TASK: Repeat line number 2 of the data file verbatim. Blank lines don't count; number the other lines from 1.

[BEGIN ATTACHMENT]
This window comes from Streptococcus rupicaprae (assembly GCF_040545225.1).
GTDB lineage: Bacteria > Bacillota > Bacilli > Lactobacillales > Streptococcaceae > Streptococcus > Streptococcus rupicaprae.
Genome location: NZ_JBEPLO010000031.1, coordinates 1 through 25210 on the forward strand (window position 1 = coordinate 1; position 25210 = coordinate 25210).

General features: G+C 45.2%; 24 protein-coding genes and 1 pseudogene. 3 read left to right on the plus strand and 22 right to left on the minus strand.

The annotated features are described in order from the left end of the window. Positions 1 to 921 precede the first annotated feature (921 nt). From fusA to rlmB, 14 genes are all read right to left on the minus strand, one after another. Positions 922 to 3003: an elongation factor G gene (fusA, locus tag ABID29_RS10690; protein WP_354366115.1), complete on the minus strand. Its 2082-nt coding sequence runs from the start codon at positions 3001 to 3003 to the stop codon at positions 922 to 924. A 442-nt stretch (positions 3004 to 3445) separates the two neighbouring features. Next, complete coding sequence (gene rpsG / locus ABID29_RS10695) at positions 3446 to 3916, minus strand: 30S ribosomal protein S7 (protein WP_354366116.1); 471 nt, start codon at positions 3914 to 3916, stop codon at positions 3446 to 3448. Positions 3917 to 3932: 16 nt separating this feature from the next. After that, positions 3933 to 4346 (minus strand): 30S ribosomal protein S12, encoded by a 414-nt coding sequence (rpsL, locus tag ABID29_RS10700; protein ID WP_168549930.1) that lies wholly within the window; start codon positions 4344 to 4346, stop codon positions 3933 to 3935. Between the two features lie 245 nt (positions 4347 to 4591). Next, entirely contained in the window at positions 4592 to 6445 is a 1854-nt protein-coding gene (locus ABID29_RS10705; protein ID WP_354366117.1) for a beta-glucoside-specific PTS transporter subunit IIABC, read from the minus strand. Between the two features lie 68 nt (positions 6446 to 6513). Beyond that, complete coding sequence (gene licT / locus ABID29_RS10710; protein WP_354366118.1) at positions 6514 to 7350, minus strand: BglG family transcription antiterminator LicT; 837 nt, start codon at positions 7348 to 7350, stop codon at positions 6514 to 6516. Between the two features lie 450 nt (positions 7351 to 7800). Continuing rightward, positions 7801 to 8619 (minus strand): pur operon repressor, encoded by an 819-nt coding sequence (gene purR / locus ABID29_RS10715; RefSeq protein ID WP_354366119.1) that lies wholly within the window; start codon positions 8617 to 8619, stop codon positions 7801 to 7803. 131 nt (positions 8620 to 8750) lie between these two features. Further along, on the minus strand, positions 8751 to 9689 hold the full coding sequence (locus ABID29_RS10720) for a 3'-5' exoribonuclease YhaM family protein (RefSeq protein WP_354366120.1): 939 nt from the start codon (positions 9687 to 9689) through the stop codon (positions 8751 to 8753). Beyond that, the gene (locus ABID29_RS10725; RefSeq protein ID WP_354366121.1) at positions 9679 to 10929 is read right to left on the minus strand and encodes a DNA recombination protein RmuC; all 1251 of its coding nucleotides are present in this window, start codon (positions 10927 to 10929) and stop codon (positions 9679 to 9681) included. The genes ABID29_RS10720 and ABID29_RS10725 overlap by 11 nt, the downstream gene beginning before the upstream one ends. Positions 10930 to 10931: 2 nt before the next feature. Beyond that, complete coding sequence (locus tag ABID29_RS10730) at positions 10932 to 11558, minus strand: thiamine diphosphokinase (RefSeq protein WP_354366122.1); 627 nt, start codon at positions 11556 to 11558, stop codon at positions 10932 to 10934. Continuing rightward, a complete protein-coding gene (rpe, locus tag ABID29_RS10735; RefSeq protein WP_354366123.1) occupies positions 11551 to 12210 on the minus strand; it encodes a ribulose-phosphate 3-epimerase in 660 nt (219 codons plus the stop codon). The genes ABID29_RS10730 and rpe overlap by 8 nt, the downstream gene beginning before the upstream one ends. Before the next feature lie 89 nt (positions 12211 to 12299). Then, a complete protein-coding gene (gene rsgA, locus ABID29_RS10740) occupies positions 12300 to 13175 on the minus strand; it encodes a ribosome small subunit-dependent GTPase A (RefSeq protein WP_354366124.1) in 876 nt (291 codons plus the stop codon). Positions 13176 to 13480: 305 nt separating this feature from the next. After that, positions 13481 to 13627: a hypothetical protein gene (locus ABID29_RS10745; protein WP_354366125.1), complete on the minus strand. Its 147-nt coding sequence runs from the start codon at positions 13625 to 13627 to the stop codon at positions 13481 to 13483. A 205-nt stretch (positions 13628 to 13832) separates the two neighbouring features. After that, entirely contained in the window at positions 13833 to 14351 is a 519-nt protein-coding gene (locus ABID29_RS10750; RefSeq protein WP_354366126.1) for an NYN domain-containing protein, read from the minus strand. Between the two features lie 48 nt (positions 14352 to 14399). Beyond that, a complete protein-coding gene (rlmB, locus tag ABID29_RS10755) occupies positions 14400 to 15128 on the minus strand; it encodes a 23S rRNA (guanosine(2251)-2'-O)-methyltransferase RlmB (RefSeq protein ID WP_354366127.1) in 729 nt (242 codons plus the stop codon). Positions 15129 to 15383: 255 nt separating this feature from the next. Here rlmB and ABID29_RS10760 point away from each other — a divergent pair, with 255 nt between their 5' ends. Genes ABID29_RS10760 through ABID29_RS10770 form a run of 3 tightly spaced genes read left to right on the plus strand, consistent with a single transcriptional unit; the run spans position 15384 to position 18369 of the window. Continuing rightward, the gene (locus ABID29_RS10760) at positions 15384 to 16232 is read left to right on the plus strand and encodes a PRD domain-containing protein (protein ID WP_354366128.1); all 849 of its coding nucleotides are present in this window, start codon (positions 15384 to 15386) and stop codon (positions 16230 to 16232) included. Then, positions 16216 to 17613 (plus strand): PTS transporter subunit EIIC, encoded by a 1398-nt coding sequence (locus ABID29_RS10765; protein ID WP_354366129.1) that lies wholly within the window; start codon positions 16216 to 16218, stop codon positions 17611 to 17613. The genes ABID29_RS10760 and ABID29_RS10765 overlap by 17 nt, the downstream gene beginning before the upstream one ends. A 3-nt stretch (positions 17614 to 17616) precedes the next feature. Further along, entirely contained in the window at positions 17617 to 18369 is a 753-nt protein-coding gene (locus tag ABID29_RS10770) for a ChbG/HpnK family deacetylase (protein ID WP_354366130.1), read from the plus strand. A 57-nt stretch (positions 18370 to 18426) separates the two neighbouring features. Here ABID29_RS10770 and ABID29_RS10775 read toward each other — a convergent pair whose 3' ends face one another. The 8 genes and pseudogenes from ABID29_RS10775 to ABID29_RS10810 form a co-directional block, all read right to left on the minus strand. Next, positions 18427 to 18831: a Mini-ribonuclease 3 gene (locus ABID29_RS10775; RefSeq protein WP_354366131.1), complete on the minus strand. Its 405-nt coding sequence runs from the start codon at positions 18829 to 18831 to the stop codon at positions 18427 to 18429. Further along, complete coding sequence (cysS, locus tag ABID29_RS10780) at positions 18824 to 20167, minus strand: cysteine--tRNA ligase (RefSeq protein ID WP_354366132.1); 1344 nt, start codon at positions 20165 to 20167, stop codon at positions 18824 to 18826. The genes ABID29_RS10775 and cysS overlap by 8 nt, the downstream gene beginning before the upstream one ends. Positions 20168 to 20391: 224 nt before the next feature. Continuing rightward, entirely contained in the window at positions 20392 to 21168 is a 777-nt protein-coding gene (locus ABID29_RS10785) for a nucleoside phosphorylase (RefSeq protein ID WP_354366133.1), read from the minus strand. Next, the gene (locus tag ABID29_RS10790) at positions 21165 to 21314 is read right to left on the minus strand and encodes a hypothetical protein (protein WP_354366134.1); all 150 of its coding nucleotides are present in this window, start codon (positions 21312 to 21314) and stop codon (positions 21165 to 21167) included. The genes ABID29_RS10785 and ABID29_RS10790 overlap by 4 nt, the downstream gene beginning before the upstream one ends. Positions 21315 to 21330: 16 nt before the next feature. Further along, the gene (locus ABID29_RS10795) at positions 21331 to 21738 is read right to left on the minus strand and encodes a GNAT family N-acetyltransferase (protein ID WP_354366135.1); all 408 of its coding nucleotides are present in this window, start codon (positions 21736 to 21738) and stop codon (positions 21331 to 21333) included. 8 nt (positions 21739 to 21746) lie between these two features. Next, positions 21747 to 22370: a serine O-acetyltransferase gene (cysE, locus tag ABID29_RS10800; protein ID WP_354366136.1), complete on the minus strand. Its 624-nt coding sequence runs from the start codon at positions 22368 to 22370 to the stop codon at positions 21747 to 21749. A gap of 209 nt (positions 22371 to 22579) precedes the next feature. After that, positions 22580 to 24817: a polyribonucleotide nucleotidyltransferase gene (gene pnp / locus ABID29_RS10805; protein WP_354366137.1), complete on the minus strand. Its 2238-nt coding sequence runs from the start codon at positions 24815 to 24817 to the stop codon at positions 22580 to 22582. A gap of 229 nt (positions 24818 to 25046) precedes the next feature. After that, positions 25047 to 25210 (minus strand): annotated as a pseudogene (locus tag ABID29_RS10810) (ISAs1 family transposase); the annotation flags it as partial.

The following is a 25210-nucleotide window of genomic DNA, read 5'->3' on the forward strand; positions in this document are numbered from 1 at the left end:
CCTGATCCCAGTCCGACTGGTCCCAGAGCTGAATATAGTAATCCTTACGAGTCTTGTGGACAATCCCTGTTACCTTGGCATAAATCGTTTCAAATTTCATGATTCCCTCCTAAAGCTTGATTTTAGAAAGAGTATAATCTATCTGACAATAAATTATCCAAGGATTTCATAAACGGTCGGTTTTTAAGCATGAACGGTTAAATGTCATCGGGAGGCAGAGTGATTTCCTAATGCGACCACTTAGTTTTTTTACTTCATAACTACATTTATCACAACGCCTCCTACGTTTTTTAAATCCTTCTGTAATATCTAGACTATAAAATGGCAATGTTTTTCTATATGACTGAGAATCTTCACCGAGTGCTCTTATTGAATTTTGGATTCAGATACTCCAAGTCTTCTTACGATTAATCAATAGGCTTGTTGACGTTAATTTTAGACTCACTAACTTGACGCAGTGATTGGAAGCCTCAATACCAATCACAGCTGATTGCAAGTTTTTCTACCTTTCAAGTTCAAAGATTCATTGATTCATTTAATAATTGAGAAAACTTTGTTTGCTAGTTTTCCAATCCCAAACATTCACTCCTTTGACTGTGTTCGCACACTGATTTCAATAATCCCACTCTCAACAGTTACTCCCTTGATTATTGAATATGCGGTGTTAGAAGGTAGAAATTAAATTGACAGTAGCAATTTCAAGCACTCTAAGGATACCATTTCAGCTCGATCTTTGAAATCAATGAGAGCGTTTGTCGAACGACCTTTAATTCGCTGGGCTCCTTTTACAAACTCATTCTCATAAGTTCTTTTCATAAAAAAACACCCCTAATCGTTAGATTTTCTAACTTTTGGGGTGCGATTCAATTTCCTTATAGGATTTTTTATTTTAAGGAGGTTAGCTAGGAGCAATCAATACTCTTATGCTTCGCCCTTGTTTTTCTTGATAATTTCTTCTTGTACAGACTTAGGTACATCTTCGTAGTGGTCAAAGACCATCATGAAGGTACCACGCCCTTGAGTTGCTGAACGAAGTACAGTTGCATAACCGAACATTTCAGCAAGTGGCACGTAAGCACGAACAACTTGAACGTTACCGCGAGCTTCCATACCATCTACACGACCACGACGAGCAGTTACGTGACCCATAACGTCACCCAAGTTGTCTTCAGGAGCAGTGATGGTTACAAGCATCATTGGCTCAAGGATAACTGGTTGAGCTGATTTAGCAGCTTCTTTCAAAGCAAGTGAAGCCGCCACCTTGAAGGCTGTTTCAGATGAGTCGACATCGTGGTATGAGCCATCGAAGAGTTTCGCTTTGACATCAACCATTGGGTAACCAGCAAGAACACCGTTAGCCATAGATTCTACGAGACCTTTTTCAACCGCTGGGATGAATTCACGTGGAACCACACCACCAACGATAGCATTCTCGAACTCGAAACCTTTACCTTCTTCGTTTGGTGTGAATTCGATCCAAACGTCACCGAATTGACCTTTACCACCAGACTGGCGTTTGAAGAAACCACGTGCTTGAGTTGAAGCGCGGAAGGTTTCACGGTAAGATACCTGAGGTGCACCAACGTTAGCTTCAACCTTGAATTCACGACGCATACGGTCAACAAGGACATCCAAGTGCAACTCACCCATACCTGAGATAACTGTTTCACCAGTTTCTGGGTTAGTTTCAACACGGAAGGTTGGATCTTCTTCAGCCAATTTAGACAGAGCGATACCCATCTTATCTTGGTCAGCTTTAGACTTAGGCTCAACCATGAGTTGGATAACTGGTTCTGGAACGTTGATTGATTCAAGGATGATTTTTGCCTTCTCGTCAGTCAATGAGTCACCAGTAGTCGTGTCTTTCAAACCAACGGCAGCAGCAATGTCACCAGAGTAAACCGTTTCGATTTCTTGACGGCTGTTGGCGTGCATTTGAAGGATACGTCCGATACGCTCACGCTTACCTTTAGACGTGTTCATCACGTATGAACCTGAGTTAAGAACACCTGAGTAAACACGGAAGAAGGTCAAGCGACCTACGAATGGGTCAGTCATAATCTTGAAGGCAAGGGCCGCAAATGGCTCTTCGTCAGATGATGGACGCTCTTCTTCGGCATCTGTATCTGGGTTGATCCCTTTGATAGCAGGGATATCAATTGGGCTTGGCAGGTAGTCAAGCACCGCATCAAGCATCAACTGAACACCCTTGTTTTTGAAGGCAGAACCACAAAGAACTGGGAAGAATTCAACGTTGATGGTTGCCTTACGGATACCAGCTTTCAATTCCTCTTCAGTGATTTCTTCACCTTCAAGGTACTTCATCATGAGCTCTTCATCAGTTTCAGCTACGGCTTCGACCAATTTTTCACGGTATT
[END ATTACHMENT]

GTDB lineage: Bacteria > Bacillota > Bacilli > Lactobacillales > Streptococcaceae > Streptococcus > Streptococcus rupicaprae.